In fact, I now want to write a very serious fantasy story in which only plumbers can understand the speech of rats; or maybe cockroaches, I haven't decided yet. Plumbers are every bit as deserving of worshipful treatment in fiction as any other kind of skilled craftsman.
When you think about it, for a writer to declare that Poets are a breed apart is really a case of self-love. It says that the very best practitioners of the craft of writing are Special People.
They can be wonderful people, though in my experience, only some of them are, and no more commonly so than people who practice different crafts in their daily life.
I know some wonderful lawyers; nobody says they understand the speech of dogs, but come on -- they understand the writing of other lawyers, which is much harder.
All right, that's enough ridiculing the premise of the book. If you accept the premise of dog-speech-undertanding poets, then this book, The Poet's Dog, is quietly wonderful.
The Poet in this story, Sylvan, is already dead before it begins. His dog still lives in the isolated cabin in the woods where the Poet lived and worked; he is visited and fed by a former student.
As the book opens, a heavy snowstorm is shutting down traffic on the nearest highway, and the dog, Teddy, who narrates the book, finds a boy and girl stranded in the woods. They had been inside a car, but their mother, who had gone for help, had not yet returned, and it was bitterly cold inside the car.
The children take Teddy's ability to speak in stride; they introduce themselves as Nicholas -- Nickel -- and Flora. They spend the rest of the storm together in Sylvan's house, whose door was rigged with a lever so Teddy could open it at will.
(One should not ask how he closes it, because whether it opens in or out, there's one side of the door from which it would be hard for a dog with no hands to pull it closed.)
This is a story that I think children will enjoy because of the fantasy of the talking dog and also because of the self-sufficiency of the dog and children working as a team. There is also a wonderful flashback in which Sylvan's best student, Ellie -- the one who visits the cabin to keep the dog fed -- reaches the threshold of poethood.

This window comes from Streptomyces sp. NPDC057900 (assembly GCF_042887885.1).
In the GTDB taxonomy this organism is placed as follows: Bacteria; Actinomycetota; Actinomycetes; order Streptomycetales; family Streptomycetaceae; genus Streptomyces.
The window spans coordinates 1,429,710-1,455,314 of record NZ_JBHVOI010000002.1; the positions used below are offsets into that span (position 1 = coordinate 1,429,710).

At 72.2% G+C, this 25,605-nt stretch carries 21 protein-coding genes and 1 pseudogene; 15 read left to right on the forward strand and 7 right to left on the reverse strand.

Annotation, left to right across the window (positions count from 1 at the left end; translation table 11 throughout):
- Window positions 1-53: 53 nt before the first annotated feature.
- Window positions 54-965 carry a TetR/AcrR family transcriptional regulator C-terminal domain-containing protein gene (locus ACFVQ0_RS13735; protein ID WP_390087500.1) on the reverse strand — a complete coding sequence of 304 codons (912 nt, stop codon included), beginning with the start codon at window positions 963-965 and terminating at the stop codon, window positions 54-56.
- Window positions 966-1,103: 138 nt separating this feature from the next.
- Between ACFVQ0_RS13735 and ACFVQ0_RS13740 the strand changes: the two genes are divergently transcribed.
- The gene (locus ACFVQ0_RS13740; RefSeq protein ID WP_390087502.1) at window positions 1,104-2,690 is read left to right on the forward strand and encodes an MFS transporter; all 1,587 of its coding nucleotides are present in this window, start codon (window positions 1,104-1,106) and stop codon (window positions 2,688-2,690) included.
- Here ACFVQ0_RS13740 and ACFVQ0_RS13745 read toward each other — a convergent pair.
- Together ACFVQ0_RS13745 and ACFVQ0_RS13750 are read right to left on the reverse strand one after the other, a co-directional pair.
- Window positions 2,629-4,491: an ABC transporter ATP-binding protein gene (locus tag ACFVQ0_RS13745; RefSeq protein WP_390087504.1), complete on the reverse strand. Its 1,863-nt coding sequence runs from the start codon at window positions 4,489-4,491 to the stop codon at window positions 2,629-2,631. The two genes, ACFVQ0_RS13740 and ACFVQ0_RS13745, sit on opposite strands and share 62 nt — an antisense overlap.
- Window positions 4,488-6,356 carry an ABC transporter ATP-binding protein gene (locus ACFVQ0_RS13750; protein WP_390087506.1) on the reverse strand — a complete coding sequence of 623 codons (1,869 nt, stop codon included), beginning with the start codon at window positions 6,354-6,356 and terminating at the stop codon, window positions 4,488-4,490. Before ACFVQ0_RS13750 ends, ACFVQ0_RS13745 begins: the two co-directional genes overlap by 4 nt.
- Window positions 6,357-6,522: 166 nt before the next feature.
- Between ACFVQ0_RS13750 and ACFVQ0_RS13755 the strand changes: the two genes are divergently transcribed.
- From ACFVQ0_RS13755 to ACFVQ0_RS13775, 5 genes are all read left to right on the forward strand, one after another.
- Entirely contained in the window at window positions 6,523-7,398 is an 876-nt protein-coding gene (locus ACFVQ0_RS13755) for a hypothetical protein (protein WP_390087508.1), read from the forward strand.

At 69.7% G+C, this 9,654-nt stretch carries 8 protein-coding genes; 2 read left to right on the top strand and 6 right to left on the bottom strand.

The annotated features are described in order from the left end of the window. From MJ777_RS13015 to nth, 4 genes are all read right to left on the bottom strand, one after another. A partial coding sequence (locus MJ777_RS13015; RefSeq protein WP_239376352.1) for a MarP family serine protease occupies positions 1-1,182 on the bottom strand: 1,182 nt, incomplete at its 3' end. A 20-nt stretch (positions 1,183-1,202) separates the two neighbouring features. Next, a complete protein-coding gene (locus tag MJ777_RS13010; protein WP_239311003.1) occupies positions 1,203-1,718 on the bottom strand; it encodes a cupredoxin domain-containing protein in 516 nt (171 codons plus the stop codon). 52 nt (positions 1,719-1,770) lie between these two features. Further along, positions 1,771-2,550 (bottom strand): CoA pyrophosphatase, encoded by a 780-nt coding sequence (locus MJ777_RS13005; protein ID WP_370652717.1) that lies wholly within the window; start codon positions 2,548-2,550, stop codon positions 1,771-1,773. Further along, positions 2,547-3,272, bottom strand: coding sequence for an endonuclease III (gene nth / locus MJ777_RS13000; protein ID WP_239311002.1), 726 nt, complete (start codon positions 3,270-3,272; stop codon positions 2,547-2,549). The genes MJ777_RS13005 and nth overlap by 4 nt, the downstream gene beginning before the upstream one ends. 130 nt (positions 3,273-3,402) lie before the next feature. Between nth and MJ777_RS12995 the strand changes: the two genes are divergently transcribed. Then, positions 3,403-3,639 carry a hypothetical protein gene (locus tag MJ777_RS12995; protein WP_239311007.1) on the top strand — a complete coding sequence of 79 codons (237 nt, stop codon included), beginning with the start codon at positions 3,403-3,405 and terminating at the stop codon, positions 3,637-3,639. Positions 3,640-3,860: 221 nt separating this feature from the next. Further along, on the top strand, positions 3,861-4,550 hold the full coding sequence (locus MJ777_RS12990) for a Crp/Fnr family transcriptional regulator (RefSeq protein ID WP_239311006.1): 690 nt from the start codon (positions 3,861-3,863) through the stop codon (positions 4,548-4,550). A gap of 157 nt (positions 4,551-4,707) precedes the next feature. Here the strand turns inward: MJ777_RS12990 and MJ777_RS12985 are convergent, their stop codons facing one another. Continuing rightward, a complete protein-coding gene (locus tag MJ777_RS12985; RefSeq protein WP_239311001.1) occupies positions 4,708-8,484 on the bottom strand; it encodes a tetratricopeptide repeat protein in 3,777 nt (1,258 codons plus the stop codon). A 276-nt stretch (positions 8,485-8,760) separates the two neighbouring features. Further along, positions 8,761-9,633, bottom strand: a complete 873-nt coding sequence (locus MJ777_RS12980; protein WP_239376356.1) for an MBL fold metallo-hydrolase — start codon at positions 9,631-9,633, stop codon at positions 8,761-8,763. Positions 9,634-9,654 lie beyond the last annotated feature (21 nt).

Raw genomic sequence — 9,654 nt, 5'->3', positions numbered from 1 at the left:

Even though I scoff at such things, inside the story it works well, and is quite moving.
Nobody dies who wasn't dead at the beginning of the story. Families are reunited. It's a children's book, for heaven's sake.
But more to the point, it's a gentle book. I enjoyed every moment of it, and I think most children and parents will, too. It will work especially well with families who have shared a lot of reading time together, because MacLachlan openly invokes a veritable reading list of children's literature. To readers who already know the books she names, this one will feel like coming home.
No, this isn't going to join Charlotte's Web or The Lion, the Witch, and the Wardrobe at the top of the national children's reading list. But it earns a respectable place a little way down.
And even though I dislike MacLachlan's romanticization of poets, she does have a very good idea of what a poet is. In the book, student Ellie writes a bad poem about a lost love, and Sylvan asks her, Have you ever lost a love?
No, she hasn't. But she's lost a cat.
Write about that, says Sylvan.
And here is the poem -- written of course by MacLachlan -- that Ellie produced, prompting Sylvan to say that she is on the verge of being a poet:
soft sweet paw on my cheek
fur curled under my chin
a sad space left behind --
Gray cat gone away.
That'll do, Patricia MacLachlan. You are not right about poets understanding dogs, but you do know what a poet is.